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After coming up short in playoffs, Hurricanes hope experience makes them better

The Canadian Press
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Winnipeg Jets\' goalie David Aebischer (1) watches a shot by Carolina Hurricanes\' Jussi Jokinen (36) slide past the net during the second period of a preseason NHL hockey game in Charlotte, N.C., Sunday, Sept. 25, 2011. (AP Photo/Rick Havner) Author: The Hockey News

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After coming up short in playoffs, Hurricanes hope experience makes them better

The Canadian Press
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RALEIGH, N.C. - Eric Staal figures the Carolina Hurricanes will be better this season—if only because they're older.

One of the NHL's youngest teams last year allowed a playoff berth to slip through its fingers on the final day of the season. Now they've matured, and they don't want their post-season fate to once again come down to one last game.

They'd rather take care of that well ahead of time this year, starting Oct. 7 with the home opener against the same Tampa Bay team that kept them out of the playoffs last season.

"We're another year older. I think that you need to take that into account," Staal said. "We changed from an older team to a younger team last year, and we had new faces—a lot of guys that hadn't played many games in the NHL at all. Now we're another year in, and guys like (Brandon Sutter), Skinner ... we'd like to think we're another year stronger, wiser, and that will make us a better hockey club."

A year after opening a rebuilding season with only four players in their 30s, the Hurricanes hope they've assembled a team with the right blend of young, fresh legs and experienced veterans who are accustomed to the night-in, night-out grind of the NHL.

They're counting on reigning rookie of the year Jeff Skinner, who led all rookies with 63 points last year as the league's youngest player, to avoid a sophomore slump after turning the ripe old age of 19 over the summer.

Two other teenagers—defencemen Justin Faulk (19) and Ryan Murphy (18), their first-round pick in June—were still on the roster a week before the start of the regular season.

They could complement a handful of off-season acquisitions and a returning cast of veterans that includes franchise cornerstones Staal and goalie Cam Ward, top-line defenceman Tim Gleason and a trio of Finnish players in forwards Jussi Jokinen, Tuomo Ruutu and defenceman Joni Pitkanen.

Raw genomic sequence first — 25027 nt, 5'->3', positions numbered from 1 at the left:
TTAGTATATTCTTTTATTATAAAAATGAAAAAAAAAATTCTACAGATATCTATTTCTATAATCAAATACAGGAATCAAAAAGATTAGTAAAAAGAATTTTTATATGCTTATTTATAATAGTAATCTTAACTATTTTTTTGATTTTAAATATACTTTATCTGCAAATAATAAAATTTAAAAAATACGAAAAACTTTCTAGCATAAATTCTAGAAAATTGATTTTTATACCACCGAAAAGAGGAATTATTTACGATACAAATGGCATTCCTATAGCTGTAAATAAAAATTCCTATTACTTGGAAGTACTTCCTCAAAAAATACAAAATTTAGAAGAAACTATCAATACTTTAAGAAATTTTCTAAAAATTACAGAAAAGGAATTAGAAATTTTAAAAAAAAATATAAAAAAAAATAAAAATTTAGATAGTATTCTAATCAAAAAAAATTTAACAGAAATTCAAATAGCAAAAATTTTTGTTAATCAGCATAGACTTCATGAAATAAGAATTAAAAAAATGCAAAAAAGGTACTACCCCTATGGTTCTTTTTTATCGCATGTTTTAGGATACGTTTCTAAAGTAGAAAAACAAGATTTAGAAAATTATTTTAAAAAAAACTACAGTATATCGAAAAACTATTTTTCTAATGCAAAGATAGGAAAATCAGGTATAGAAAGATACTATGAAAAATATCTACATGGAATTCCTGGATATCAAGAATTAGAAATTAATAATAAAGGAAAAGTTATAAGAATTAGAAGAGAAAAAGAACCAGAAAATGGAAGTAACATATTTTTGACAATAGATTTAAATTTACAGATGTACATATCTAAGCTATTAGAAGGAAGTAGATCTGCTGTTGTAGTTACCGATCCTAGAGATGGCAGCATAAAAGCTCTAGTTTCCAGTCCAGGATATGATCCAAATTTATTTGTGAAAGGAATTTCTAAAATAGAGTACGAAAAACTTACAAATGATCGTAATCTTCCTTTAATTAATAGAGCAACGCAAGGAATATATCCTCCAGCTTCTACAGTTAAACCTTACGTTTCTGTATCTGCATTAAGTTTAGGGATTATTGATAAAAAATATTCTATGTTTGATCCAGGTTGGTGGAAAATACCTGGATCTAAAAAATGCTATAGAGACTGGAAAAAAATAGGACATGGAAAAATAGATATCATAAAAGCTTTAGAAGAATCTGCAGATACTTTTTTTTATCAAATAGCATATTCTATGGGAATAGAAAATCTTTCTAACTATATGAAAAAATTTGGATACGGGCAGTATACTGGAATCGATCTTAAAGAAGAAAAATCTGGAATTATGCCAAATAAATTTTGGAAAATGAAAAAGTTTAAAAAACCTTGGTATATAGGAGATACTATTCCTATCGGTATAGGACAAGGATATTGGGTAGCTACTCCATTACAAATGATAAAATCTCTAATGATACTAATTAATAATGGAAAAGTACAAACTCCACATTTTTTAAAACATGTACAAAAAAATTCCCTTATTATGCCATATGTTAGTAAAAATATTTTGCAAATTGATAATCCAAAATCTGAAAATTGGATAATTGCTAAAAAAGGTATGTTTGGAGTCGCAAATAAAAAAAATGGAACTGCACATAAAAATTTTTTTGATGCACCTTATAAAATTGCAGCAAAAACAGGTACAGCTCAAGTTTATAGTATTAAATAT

Among the most notable moves of the off-season were the additions of veteran defenceman Tomas Kaberle from Boston and physical forward Alexei Ponikarovsky from Los Angeles, a a six-foot-four, 226-pound bruiser that Staal said "makes us definitely bigger and stronger up front."

Carolina also brought in Tim Brent as their fourth-line centre and signed veteran goalie Brian Boucher to back up Ward and allow Justin Peters to develop in the minor leagues.

A pair of fan favourites are no longer around, with Erik Cole signing a four-year deal with Montreal and Joe Corvo following him out of Raleigh when he was traded to Boston. Among the Hurricanes whoyour goal is to win the Stanley cup and I feel that we have a chance to do that here.

"The best players are in their prime ... and then we've got 2-3 really young players coming up like Skinner and (centre Brandon) Sutter and (defenceman Jamie) McBain," Jokinen said. "I really believe in this organization. ... I felt that I played two and a half (years) of my best hockey here."

The Hurricanes have made the playoffs only once since they won their only Stanley Cup in 2006, advancing to the Eastern Conference finals in 2009 in Jokinen's first season with them.

Those memories made last year's shortcoming even more agonizing—and motivational—for Jokinen.

"Especially remembering playing in the playoffs in '09, making a huge run here," Jokinen said. "It was such a great time, and now we've missed the playoffs two straight times, so I'm extra hungry, for sure

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After coming up short in playoffs, Hurricanes hope experience makes them better